Secondly, expectations for your relationship, your time, your money, the future, and even what you hope for from your spouse can cause disappointment. If your expectations don’t match up with each other it can be very easy to wonder why your marriage isn’t everything you hoped it would be. This can be eased by starting the conversations and expressing your wishes and hopes to your spouse. Talk with them about what you hope for sexually, socially, and domestically. By keeping the discussion open, it allows you to continue to get to know your spouse and make sure that you’re both on the same page.

If you try to have these conversations and find that it just isn’t working or you keep fighting instead of reaching any points of connection, it could help to reach out to a marriage counselor or an older couple that you trust who you’ve seen work for their marriage and struggle through the hard stuff together.

4 Things I Wish I’d Known Before “I Do”

4 Things I Wish I’d Known Before “I Do”

4 Things I Wish I’d Known Before “I Do”

It’s hard to know what you don’t know until you’ve been to a place you’ve never been. This is especially true in marriage, and there are new challenges every day. Here are some things you might find you wished you knew for just after the wedding.

1 // There will be trouble.

You’re not living with your clone, so don’t be surprised when you have conflict. You are two individuals trying to figure out how to share a life together. That’s not an easy feat.

2 // There will be differences in what you expect.

Going into marriage, even if you’ve talked about your expectations with each other, there will be things you forgot to mention or didn’t think would be a big deal. Expectations, especially unspoken expectations, can make it really hard to live with someone. Go in with an open mind and a willingness to talk about your experiences and expect to compromise.

3 // Sex may not be what you thought it would be.

This is particularly true if you’re both virgins. The tendency is to believe it’ll be the best time ever, and there will be fireworks and the whole thing will be enjoyable. At first, it might not. You’ve never done this before with each other, so don’t worry if it takes time to figure it all out. Be patient with each other and yourselves, and understand that it will work out and you’ll grow into it. If you have concerns about this, talk to a marriage counselor. That way you won’t have to be freaked out about the whole experience, especially if it’s not what you always dreamed of.

4 // Be willing to “leave and cleave.”

One of the hardest things that has to happen when two people get married is that they have to leave their blood relatives. A marriage is meant for two people. As soon as more than that number are involved, everything gets complicated. There are too many cooks in the kitchen or players on the field. Merging your traditions with the traditions of your spouse can be difficult, but if it’s not done well it can make everything harder. Look to your parents as mentors, but don’t be afraid to not do what they say. They are a resource, but ultimately this is your marriage and will be your family. Start new with this other person, and be okay with the struggle that beginning can create.

If you want help working through these or other struggles as you start out in your marriage, please send us an email. We’d love to work with you and help you begin to work through your differences and build a solid foundation for the years to come.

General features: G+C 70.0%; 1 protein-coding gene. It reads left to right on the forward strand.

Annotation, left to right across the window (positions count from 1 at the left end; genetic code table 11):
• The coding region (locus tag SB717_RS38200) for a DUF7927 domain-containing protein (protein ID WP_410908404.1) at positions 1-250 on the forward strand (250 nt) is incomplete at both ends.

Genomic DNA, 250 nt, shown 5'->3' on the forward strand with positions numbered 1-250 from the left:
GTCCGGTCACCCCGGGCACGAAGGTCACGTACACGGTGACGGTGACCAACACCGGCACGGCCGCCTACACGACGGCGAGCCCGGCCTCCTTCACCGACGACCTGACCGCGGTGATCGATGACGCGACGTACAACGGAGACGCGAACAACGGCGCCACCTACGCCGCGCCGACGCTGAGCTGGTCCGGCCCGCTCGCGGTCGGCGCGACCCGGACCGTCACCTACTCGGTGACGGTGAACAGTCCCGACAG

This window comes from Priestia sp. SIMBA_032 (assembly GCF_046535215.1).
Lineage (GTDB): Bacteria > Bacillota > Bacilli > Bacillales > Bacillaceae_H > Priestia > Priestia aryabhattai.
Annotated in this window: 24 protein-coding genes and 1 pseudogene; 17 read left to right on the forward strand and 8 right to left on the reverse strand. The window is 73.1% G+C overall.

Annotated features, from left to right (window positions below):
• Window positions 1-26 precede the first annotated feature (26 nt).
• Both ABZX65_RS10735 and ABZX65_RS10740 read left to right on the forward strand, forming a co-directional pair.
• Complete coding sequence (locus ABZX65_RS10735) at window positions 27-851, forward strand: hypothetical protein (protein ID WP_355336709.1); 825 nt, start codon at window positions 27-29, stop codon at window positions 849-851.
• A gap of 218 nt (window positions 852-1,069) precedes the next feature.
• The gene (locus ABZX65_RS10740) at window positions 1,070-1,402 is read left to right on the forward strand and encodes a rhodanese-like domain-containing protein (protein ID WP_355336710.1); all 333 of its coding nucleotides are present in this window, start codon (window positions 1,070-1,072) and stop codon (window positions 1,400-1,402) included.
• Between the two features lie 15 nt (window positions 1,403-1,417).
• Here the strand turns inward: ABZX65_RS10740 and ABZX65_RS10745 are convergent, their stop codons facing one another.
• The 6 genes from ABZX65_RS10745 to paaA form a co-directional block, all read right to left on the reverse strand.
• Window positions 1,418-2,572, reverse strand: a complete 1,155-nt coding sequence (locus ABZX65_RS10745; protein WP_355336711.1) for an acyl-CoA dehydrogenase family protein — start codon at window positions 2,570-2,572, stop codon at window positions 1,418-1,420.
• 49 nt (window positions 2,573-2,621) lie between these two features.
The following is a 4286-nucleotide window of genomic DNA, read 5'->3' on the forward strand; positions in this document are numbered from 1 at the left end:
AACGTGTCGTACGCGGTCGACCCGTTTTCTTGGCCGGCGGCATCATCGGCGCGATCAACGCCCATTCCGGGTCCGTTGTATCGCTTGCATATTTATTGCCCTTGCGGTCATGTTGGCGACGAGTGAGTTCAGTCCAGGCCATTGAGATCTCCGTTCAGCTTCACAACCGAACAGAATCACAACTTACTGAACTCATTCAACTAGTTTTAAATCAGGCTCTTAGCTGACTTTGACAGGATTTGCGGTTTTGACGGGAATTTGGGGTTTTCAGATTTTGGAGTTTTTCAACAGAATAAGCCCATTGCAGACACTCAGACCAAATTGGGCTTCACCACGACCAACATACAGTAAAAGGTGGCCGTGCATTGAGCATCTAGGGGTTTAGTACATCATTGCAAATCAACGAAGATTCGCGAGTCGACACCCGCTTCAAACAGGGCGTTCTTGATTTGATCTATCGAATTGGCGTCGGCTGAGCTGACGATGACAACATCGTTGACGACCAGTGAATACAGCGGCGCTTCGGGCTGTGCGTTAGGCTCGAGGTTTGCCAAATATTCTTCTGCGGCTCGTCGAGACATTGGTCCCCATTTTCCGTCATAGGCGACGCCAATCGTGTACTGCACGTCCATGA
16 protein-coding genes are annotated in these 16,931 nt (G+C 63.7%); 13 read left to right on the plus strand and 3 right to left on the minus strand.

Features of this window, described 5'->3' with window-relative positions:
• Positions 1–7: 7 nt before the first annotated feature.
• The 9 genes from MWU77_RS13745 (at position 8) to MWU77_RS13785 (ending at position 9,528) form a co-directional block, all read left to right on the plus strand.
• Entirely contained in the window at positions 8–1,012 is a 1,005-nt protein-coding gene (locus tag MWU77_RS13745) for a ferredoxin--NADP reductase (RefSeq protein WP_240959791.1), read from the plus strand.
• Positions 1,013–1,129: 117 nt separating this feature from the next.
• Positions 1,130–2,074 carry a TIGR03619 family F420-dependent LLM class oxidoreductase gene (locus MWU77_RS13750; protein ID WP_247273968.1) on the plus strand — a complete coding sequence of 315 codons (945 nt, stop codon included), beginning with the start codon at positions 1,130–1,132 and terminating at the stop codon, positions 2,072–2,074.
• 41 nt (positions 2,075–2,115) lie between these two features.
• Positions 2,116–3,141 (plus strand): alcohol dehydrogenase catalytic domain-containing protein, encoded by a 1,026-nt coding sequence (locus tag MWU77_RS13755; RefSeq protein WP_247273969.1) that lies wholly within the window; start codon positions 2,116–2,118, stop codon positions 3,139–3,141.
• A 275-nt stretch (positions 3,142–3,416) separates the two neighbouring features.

Two Assumptions We Make When We Think We’ve Found “The One”

Two Assumptions We Make When We Think We’ve Found “The One”

Two Assumptions We Make When We Think We’ve Found “The One”

“I think she’s the one for me.”

We hear this phrase a lot when people start dating. Dating can end in one of two ways: (1) you get engaged and then married, or (2) you break up or are otherwise separated.

Looking for “the one” for you can be the most difficult part of dating. After all, how do you know? When you ask your parents, they usually say, “I just knew.” Which, I suppose, was helpful for them. But that answer doesn’t help you know if you “know” yet. So how can you find out if you’ve found “the one?”

Assumption #1: Is this God’s plan for my life?

To have a “one” assumes that we believe God has a plan for our lives and the lives of those around us. Every time one human interacts with another human, we invariably change their life, in a small or large way. Not every interaction is going to be life changing, but every interaction impacts those involved and those who witness it. So, to believe that there is a soul mate out there somewhere in the world that God has in mind for you requires a belief that he has a plan for your life.

Imagine how different the world would be if your parents hadn’t gotten married and raised you, and if your grandparents hadn’t gotten married and raised your parents, and if your great grandparents hadn’t been together and raised your grandparents, and back and back and back. You would not be the same person you are, the person God created you to be, if any one of those pairings was different.

Assumption #2: Is she the one God intended for me?

The second assumption inherent in the question “is she the one God intended for me?” is the assumption that God is involved in these details of our lives. If God is involved, then we can safely believe that he will answer our question with a yes or a no. Therefore, it’s important to take the time to pray and reflect and listen after asking God for guidance.

Some things to look for in a partner are:

Where do they find their identity and approval? From God, or from you?

Who do they encourage you to be? Someone growing closer to God, or closer to the world?

Can you be apart from each other and trust each other to be faithful?

Do you have aspects of your day to day lives that require you to be apart from each other, or are you tied up more in each other than in God’s direction for your life?